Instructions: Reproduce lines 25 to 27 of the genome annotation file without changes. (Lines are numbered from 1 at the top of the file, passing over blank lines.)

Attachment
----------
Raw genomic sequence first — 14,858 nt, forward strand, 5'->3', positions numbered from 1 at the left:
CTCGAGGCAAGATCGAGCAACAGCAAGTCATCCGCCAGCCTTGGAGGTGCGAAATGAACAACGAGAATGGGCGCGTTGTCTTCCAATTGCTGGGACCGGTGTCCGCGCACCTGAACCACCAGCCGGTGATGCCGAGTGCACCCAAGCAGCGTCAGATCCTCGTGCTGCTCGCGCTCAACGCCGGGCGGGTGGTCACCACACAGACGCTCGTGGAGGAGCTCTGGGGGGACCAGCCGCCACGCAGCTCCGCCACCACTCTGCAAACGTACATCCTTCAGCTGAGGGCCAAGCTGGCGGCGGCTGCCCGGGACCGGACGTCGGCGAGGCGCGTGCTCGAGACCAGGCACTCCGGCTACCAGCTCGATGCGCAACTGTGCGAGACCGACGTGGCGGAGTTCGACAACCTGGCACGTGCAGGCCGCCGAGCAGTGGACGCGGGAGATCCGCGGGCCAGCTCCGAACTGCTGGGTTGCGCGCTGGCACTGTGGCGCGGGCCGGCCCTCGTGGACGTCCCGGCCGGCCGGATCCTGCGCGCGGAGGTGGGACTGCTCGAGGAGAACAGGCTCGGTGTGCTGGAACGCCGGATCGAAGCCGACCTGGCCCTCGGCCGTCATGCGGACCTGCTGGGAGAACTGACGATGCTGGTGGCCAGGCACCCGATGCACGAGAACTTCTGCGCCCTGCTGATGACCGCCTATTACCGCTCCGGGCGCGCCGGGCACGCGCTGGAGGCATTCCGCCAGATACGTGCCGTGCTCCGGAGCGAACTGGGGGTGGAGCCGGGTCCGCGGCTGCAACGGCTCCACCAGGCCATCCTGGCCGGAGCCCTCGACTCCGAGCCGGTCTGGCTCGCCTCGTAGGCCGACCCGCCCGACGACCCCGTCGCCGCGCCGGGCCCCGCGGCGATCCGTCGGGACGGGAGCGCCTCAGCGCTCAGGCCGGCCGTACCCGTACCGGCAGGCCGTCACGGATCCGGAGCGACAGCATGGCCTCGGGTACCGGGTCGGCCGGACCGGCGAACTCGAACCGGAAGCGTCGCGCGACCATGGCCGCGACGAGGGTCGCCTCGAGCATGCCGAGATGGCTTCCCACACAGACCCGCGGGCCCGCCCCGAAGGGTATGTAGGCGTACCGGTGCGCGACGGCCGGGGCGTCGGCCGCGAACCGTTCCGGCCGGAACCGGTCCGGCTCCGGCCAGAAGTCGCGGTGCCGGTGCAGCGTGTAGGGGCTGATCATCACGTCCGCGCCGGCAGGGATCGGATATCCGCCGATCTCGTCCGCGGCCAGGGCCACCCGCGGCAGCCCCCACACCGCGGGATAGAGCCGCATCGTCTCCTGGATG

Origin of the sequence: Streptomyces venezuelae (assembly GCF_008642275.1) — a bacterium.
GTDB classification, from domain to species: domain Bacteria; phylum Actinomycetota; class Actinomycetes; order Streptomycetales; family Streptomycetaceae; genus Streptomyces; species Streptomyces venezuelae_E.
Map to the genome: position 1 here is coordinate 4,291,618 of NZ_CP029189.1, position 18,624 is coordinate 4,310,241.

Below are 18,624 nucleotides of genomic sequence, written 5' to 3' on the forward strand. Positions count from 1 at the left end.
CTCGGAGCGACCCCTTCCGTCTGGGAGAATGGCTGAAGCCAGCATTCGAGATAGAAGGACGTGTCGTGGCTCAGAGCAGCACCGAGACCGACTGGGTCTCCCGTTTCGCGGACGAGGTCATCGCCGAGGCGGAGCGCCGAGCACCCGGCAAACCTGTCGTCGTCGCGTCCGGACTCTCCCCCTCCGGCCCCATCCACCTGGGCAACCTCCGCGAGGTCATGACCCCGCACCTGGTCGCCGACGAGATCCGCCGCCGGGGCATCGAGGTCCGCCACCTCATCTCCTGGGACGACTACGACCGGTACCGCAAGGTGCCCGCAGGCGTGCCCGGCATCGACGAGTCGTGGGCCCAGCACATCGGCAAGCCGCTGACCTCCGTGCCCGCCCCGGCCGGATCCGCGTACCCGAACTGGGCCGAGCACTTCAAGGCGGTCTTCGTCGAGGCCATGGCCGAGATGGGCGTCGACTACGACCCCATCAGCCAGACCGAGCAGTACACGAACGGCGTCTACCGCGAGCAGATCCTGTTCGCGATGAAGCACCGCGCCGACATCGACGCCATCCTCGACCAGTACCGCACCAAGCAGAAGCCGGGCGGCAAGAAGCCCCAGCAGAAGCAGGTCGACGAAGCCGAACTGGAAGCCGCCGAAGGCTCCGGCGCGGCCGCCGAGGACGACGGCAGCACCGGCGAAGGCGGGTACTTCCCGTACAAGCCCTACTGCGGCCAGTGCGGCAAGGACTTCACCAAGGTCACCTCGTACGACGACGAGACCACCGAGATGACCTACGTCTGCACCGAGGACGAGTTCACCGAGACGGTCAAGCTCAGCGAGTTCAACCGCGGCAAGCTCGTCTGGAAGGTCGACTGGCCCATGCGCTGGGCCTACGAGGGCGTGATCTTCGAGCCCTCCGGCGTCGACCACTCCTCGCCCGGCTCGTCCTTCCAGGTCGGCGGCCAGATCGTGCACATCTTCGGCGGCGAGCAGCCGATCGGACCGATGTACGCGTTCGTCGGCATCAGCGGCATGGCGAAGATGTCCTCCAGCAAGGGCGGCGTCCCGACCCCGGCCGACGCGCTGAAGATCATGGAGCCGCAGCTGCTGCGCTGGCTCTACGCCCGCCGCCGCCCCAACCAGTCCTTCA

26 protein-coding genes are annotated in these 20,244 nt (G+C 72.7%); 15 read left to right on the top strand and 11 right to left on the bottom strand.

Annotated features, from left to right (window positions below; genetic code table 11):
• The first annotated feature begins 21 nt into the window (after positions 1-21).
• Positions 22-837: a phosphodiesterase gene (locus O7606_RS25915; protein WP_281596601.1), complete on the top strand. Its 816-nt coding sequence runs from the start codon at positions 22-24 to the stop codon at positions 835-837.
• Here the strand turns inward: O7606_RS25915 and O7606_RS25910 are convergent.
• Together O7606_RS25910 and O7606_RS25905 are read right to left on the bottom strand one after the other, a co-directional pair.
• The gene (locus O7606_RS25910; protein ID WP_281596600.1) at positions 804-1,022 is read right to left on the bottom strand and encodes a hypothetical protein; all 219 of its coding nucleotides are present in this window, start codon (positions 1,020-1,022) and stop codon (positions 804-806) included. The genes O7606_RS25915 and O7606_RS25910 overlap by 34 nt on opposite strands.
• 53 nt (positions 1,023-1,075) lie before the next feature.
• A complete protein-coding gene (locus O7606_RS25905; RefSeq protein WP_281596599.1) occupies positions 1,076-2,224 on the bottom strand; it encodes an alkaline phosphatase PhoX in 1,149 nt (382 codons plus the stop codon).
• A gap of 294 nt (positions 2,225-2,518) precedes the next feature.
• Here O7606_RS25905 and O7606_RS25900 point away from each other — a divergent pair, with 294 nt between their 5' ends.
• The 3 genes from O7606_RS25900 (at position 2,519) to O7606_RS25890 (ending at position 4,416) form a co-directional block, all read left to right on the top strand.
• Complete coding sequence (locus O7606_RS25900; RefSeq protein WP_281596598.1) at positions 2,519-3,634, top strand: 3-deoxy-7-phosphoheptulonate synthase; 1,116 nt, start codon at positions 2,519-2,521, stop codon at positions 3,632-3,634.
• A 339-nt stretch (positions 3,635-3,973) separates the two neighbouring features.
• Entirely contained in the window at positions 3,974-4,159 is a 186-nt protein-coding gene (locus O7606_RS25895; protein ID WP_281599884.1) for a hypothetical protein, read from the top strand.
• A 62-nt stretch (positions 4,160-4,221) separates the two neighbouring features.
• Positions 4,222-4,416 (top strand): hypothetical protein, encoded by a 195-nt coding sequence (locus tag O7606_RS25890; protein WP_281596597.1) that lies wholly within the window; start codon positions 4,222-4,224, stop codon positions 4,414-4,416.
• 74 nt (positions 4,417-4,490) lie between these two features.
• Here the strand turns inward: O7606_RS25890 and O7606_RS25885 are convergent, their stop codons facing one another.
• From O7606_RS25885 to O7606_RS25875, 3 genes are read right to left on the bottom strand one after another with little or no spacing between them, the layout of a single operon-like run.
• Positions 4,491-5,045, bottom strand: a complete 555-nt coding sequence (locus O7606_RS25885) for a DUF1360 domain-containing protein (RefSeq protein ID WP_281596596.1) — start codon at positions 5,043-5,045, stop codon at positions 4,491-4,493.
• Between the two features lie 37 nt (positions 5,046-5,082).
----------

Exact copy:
• 74 nt (positions 4,417-4,490) lie between these two features.
• Here the strand turns inward: O7606_RS25890 and O7606_RS25885 are convergent, their stop codons facing one another.
• From O7606_RS25885 to O7606_RS25875, 3 genes are read right to left on the bottom strand one after another with little or no spacing between them, the layout of a single operon-like run.